a realistic scenario

    • a realistic scenario

      I would die for a scenario map in which the resource, money and manpower output of provinces is similar to how it was around 1940 in reality.

      With CoW1.0, this can be achieved quite easily:
      1.: Reduce the food costs of infantry while slightly increasing its manpower costs, as described in --> this thread <-- (would be a very positive change in several aspects anyhow). This would give manpower importance in all situations (whereas currently for many players / in most situations it just piles up uselessly), because whenever you have spare manpower, you will want to recruit more of that otherwise cheap infantry. So this would make it interesting where on the map big concentrations of manpower are located.
      2.: Improve the trade behaviour of the Elite AI. Primarily make it sell resources it has in abundance. At the moment, it obviously almost exclusively buys resources. The trading behaviour of the Non-Elite AI seemed to be much better.
      This improvement would help both human and AI countries handling the resource imbalance that a realistic map would bring along for most countries.
      3.: Create a scenario map with realistic distribution of resources, money and manpower. There may be small compromises like for example one oil province for each country with a coastal province at the North Sea... Norway, Britain, Netherlands, Germany - although in fact the oil reserves under water were not yet touched at that time, it's at least imaginable countries might have started with that already around 1940. And no oil at all in entire North-Western Europe would be too drastic for the game balance. But most of the real strategic importance of regions or cities should be clearly recognizable. To give examples:
      * Manpower should be distributed just like the population was distributed at that time (perhaps, since most or all from the Bytro team are German, you'll know the population density maps from Diercke Weltatlas(?)... you can take one of these as a guideline). For example regions like Northern Canada, Siberia, Antarctica, Northern Scandinavia, Sahara, Amazon should produce hardly any manpower. Since Leningrad had about 8 times as many inhabitants as Helsinki, it should produce 8 times (or at least 5 times, if you want to compromize for playability) as much manpower as Helsinki. Since USA had counted about 130 million people and Germany about 80 million, USA should have about 60% more manpower than Germany. And so on. Well, China and India would quite blow up the scale. So ideally either choose a part of the world that doesn't include China and India, or split them into several countries (unhistorically - that would be a compromise).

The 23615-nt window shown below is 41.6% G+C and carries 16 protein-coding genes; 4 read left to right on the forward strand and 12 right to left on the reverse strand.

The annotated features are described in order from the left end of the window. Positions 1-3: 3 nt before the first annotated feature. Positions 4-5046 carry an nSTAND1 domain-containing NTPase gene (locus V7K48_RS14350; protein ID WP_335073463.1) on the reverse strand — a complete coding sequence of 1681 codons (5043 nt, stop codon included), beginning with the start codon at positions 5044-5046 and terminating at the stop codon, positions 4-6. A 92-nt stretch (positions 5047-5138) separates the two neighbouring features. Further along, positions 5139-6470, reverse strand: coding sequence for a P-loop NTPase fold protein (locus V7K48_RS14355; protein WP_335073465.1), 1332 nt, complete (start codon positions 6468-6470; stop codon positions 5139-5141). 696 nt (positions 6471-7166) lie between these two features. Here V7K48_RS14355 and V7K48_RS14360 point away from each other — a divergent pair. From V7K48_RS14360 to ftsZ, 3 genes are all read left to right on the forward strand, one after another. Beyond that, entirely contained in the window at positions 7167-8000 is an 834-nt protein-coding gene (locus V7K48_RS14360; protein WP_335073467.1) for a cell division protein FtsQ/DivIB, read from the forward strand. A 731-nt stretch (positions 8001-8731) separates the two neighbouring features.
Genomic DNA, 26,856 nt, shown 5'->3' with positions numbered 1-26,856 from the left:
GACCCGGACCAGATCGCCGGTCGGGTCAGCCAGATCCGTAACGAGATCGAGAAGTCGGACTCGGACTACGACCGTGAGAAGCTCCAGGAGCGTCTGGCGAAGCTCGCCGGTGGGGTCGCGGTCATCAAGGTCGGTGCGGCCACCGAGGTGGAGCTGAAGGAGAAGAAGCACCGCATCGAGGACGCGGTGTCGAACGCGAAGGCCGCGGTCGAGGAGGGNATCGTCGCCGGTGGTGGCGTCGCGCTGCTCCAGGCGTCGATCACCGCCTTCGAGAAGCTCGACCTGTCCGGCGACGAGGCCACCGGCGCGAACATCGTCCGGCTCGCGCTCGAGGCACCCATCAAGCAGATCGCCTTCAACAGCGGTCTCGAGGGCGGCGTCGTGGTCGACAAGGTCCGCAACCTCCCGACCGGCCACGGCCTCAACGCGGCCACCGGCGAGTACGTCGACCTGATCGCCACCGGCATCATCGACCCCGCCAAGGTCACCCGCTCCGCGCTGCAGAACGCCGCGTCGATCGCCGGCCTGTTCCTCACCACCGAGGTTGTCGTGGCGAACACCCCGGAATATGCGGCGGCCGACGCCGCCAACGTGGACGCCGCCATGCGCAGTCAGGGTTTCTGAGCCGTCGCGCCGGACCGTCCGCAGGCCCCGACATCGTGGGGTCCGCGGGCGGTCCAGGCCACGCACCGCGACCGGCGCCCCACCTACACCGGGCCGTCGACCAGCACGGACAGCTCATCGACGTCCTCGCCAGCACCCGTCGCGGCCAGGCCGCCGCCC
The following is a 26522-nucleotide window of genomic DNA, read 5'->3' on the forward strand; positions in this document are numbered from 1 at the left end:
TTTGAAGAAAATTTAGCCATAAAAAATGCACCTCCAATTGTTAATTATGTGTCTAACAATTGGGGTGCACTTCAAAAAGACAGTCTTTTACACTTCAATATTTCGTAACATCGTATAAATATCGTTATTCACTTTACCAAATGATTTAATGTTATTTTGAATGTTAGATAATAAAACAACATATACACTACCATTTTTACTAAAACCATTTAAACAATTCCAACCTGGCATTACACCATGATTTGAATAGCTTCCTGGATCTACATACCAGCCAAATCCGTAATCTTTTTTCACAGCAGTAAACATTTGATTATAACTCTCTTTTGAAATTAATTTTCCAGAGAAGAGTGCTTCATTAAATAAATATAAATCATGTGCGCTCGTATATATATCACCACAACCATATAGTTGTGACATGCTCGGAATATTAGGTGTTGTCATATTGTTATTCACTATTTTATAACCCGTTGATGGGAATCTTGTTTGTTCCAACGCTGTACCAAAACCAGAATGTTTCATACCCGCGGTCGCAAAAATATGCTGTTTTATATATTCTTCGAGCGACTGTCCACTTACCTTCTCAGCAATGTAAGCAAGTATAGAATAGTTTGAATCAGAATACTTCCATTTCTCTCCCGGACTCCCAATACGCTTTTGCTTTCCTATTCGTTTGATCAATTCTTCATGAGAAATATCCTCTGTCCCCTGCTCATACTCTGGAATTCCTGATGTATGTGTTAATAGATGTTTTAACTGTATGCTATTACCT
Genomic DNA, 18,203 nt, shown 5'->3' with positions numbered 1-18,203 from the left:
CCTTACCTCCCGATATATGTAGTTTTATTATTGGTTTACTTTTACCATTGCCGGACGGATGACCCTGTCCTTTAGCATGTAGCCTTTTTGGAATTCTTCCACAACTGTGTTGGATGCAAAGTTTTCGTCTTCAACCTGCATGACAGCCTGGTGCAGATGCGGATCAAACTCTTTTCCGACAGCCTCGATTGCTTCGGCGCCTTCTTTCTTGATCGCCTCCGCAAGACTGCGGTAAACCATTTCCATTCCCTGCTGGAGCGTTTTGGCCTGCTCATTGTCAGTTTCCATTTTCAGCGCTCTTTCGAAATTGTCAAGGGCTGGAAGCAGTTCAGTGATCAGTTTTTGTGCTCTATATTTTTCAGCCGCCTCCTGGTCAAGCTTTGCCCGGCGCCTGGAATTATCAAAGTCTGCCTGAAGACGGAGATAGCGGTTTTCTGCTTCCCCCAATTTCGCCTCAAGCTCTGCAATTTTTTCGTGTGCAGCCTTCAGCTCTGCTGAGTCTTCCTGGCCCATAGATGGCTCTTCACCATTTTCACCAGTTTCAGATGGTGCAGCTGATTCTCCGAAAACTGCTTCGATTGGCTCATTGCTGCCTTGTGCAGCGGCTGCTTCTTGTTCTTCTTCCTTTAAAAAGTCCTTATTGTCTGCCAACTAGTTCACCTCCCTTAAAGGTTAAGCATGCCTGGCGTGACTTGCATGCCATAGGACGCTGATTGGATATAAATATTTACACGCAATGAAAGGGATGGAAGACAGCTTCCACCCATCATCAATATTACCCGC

* Province upkeep is in analogy to population - in analogy to the above.
      * Urban provinces are the biggest centres for goods production and money income.
      * The developed countries, mainly Western Europe, USA and Japan should have more goods and money than others.
      * Food can be found quite anywhere, but mainly in the fertile regions of the world. Speaking of Europe, the biggest concentration of food should be in Ukraine.
      * Countries in the Middle East have a lot of oil. Some oil also in Caucasus, Northern Africa, Romania, but maximally very small amounts in other parts of Europe. This map might help a bit: kinderweltreise.de/kontinente/…/daten-fakten/wirtschaft/ or maybe this one: de.actualitix.com/land/wld/die-sicheren-erdolreserven.php(but for sure better ones for around 1940 exist).

      Of course such a scenario would be very imbalanced, but the two existing historical maps are imbalanced as well. Big imbalances increase the importance of trade, but that's not necessarrily a bad thing.

      All in all: The above changes and the new scenario map are what would make CoW even greater than it already is. Not CoW1.5. CoW1.5 is going in the opposite direction, which makes me sad.